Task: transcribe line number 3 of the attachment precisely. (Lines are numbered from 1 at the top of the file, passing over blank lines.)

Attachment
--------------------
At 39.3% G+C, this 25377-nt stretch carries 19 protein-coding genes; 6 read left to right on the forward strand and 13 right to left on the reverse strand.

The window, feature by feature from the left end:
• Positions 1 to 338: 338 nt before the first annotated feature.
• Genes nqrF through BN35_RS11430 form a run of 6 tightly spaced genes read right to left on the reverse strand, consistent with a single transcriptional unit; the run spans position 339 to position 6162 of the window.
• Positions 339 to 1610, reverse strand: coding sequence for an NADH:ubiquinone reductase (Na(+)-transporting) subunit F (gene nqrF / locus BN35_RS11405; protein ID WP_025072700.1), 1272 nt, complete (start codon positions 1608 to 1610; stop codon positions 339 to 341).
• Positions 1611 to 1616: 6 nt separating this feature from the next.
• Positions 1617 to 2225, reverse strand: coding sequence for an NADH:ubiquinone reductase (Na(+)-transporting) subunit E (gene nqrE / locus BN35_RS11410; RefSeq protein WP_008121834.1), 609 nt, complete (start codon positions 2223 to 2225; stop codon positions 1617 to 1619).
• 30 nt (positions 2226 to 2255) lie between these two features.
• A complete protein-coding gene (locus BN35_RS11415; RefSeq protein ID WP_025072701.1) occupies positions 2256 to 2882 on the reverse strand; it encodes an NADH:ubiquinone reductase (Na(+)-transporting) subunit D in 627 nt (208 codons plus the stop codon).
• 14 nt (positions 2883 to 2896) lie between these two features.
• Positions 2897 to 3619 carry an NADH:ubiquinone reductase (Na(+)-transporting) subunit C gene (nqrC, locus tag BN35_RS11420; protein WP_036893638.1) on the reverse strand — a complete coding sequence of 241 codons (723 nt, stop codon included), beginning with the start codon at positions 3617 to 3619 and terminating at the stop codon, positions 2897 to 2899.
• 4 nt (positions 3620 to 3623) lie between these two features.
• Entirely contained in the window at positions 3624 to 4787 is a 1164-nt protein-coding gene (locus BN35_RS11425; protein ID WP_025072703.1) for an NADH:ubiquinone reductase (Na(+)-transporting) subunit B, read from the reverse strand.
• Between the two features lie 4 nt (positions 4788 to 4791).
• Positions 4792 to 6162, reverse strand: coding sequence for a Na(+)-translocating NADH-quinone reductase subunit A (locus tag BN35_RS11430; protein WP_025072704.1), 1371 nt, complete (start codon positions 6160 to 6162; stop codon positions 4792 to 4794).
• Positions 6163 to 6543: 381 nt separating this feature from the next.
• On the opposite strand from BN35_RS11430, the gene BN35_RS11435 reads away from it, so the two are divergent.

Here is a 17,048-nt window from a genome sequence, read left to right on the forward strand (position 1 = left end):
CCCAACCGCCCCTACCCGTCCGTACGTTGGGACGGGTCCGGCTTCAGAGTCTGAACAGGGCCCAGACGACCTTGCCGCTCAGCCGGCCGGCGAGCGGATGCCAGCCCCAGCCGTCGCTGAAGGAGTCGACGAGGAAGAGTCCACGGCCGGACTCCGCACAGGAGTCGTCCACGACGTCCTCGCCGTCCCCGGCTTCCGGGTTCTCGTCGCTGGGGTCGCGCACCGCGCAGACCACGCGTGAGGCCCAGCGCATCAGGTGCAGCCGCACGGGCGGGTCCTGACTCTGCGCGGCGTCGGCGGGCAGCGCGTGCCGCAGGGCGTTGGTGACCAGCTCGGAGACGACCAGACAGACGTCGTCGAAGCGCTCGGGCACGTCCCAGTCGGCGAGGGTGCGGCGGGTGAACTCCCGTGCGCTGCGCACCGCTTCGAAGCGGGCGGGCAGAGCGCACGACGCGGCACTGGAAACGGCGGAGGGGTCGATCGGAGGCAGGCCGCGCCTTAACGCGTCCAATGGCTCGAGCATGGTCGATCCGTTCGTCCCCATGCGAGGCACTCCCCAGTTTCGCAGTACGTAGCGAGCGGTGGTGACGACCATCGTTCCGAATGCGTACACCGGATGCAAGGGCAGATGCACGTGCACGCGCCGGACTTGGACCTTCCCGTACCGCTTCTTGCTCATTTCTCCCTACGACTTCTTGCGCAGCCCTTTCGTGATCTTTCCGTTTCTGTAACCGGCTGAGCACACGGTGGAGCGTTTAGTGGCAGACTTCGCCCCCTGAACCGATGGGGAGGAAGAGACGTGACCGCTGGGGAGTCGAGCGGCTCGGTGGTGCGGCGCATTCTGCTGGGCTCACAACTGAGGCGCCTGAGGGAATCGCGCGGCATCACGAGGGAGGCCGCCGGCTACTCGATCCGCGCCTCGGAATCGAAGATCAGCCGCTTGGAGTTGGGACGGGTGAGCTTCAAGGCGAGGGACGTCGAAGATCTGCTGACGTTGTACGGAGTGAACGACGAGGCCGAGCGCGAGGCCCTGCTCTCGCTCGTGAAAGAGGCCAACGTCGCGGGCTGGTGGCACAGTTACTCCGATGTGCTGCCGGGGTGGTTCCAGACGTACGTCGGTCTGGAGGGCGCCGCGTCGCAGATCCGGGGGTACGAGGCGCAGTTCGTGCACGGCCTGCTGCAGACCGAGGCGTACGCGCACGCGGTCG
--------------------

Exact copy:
• Positions 1 to 338: 338 nt before the first annotated feature.